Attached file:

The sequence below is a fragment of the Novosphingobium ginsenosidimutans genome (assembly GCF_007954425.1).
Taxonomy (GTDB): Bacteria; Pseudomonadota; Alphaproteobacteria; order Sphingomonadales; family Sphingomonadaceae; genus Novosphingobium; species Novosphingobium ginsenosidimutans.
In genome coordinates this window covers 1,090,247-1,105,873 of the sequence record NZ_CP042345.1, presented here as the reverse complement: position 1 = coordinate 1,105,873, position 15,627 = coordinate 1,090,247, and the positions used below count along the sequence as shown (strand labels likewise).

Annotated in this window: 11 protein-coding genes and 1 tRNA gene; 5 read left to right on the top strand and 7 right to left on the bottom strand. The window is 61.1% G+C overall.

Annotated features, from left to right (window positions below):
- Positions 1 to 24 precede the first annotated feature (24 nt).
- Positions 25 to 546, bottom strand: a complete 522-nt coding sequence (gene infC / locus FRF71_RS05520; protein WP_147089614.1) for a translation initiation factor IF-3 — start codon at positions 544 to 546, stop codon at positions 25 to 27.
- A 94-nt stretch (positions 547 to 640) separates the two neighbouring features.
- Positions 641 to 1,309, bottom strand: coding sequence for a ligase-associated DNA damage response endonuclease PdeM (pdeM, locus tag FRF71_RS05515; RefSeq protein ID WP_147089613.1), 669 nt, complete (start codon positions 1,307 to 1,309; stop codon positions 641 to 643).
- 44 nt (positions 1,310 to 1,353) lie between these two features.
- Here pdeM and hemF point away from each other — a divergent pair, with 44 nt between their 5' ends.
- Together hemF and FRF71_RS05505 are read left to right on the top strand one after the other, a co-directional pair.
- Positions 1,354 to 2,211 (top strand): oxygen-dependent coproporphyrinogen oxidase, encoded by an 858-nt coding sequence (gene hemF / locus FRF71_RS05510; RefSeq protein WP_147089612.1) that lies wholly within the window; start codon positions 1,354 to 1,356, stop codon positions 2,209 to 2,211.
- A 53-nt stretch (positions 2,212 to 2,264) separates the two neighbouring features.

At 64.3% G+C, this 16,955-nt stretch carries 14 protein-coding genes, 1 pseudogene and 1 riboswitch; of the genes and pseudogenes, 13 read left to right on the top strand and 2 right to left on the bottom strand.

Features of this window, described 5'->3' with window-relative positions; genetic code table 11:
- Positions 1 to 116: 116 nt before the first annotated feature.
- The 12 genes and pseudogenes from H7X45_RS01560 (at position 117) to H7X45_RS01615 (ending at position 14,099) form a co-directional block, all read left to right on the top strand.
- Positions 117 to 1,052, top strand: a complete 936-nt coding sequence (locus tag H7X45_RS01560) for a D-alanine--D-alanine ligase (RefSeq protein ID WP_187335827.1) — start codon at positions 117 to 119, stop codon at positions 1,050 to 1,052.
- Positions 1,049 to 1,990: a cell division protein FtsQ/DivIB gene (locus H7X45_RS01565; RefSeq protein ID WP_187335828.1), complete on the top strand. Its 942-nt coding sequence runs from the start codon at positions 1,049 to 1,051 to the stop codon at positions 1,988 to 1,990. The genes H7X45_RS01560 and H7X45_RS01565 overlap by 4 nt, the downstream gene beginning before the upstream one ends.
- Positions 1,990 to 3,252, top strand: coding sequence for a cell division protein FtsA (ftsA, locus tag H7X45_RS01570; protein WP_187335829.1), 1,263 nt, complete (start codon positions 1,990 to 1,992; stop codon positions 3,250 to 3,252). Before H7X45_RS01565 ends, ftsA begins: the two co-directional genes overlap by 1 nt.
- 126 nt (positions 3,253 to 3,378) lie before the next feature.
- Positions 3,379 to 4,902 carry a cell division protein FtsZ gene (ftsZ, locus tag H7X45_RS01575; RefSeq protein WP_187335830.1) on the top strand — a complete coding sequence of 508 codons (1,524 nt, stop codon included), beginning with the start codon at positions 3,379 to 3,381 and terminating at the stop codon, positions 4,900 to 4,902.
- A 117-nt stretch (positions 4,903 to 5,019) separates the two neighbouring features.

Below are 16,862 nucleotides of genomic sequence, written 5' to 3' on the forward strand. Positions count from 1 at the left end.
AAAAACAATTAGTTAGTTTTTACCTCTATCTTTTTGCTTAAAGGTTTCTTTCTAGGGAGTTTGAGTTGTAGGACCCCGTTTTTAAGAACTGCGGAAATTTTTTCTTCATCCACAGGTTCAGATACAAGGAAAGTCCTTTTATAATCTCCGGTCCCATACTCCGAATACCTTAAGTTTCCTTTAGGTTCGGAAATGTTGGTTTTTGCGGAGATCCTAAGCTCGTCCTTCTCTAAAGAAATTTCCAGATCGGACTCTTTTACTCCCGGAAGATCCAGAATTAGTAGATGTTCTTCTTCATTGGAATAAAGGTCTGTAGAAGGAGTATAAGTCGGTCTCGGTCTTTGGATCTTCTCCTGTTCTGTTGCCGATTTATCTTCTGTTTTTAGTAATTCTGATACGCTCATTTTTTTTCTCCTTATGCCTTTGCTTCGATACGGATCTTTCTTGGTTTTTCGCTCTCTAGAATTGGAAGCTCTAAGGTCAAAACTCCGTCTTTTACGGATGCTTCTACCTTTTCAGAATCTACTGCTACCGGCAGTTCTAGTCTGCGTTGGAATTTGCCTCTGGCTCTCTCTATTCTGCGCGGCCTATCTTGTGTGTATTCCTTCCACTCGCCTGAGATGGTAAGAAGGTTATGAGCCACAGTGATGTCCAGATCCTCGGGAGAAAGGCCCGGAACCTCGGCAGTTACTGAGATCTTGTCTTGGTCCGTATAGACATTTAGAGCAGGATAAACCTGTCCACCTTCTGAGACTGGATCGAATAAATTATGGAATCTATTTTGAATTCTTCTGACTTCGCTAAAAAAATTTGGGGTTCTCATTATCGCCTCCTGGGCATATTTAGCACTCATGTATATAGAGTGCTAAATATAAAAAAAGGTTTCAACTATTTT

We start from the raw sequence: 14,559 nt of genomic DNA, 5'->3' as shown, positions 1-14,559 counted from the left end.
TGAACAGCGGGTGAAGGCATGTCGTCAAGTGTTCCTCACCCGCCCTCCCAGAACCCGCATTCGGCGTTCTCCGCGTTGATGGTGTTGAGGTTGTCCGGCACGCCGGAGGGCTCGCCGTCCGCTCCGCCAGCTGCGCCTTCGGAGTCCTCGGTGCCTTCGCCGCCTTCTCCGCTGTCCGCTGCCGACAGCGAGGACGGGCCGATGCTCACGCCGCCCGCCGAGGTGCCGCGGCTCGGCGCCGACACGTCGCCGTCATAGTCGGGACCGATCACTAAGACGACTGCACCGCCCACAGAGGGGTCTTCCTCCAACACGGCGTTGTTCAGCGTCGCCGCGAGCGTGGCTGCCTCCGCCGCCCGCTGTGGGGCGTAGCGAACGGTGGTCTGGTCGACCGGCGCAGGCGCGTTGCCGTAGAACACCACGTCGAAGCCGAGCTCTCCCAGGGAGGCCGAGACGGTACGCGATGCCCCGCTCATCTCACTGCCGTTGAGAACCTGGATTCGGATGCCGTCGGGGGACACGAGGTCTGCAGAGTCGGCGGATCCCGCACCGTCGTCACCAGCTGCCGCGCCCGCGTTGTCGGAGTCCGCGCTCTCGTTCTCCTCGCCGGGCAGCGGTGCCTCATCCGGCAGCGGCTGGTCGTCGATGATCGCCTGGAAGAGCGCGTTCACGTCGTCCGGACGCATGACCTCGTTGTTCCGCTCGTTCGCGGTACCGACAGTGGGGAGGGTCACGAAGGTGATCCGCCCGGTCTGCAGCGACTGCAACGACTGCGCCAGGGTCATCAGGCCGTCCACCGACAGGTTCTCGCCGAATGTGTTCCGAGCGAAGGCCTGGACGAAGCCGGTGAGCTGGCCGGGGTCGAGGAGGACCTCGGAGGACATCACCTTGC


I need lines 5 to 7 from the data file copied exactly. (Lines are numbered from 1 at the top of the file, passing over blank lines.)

Annotated features, from left to right (window positions below):
- Positions 1 to 24 precede the first annotated feature (24 nt).
- Positions 25 to 546, bottom strand: a complete 522-nt coding sequence (gene infC / locus FRF71_RS05520; protein WP_147089614.1) for a translation initiation factor IF-3 — start codon at positions 544 to 546, stop codon at positions 25 to 27.